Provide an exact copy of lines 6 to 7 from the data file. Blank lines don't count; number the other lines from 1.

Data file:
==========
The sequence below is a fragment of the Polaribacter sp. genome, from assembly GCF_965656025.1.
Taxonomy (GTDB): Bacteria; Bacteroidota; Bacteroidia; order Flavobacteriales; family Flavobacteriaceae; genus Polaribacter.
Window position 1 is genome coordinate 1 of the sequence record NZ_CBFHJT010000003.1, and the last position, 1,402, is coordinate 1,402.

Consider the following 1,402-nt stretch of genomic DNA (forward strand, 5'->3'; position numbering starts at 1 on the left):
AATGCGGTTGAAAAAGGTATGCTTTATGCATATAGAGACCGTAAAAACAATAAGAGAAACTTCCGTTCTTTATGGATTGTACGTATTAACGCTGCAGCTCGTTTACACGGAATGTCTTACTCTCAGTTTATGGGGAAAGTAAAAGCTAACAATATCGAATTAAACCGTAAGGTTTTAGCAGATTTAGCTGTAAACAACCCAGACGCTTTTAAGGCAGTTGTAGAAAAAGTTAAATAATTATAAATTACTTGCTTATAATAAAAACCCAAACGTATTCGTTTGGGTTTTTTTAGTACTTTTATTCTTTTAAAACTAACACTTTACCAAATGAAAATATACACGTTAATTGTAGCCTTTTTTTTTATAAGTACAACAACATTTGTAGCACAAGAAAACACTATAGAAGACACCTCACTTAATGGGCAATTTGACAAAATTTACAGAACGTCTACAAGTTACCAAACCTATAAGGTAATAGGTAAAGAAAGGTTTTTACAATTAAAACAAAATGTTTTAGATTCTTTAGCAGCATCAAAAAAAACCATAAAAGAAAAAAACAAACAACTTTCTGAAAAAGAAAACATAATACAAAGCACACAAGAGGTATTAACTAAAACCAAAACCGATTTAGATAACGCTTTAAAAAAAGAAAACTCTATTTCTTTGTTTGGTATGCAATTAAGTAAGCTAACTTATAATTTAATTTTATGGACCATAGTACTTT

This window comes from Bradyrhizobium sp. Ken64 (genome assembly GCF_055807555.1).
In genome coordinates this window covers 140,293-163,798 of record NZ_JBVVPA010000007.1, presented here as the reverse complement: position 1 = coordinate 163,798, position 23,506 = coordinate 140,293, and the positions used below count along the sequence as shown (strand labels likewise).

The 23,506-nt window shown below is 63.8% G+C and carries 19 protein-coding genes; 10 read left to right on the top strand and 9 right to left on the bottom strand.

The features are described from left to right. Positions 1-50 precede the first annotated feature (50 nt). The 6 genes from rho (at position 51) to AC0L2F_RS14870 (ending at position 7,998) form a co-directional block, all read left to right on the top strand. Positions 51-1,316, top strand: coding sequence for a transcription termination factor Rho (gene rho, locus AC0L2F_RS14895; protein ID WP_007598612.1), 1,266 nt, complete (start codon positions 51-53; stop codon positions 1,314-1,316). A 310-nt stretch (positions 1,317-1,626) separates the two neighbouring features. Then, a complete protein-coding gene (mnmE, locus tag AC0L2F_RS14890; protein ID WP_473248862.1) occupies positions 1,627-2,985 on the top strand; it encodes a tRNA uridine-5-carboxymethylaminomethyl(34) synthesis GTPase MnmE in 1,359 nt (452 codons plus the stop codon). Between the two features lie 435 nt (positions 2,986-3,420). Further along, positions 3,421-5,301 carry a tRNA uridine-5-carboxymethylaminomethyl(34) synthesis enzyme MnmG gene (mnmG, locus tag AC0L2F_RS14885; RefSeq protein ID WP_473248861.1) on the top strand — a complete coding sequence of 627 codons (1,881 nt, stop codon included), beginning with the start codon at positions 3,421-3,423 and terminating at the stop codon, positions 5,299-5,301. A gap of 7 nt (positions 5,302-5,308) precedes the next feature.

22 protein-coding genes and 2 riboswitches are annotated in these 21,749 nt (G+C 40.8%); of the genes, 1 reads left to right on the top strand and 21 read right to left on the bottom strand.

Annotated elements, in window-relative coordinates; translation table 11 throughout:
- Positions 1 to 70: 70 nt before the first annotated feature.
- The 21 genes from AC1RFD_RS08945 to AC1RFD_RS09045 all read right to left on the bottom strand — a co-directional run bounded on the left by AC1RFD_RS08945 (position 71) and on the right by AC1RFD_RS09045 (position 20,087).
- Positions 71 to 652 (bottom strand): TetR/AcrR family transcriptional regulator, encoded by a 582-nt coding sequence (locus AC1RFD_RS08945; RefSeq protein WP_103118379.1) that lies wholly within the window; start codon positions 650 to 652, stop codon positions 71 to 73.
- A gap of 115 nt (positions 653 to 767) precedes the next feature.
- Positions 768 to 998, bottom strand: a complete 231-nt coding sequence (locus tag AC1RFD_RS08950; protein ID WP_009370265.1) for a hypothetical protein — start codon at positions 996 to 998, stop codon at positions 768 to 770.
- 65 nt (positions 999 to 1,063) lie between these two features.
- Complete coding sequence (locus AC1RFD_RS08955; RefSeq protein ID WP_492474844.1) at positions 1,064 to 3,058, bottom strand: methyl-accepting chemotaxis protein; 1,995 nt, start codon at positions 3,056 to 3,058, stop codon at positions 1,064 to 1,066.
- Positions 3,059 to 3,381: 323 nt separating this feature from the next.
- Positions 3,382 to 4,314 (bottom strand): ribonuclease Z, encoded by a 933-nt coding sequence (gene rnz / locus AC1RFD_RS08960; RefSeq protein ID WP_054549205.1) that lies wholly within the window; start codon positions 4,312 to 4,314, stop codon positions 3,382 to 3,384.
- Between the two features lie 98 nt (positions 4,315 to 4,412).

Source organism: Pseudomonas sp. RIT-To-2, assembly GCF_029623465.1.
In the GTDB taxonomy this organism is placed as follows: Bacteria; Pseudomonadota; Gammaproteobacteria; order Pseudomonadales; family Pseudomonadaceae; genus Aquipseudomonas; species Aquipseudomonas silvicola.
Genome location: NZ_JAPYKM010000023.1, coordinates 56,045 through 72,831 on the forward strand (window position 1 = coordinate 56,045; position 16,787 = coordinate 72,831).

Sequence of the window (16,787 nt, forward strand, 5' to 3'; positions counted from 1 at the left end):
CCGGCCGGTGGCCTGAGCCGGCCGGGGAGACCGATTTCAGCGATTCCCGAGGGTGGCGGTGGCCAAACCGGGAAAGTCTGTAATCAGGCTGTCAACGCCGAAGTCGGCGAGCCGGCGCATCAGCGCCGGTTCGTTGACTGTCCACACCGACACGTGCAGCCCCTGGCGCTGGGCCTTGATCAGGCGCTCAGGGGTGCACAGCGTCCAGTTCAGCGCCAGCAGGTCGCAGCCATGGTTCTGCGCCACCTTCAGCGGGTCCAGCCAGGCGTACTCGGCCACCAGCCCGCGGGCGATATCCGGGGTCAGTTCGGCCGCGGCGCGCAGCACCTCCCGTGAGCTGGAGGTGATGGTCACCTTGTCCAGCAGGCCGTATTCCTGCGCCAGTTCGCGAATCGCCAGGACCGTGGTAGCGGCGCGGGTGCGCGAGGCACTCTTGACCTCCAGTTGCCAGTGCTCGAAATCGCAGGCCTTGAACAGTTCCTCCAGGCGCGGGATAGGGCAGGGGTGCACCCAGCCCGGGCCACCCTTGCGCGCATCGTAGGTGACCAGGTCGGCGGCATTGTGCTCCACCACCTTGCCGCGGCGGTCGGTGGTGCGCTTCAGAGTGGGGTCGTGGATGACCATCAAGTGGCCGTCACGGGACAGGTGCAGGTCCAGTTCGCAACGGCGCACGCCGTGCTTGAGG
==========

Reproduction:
This window comes from Bradyrhizobium sp. Ken64 (genome assembly GCF_055807555.1).
In genome coordinates this window covers 140,293-163,798 of record NZ_JBVVPA010000007.1, presented here as the reverse complement: position 1 = coordinate 163,798, position 23,506 = coordinate 140,293, and the positions used below count along the sequence as shown (strand labels likewise).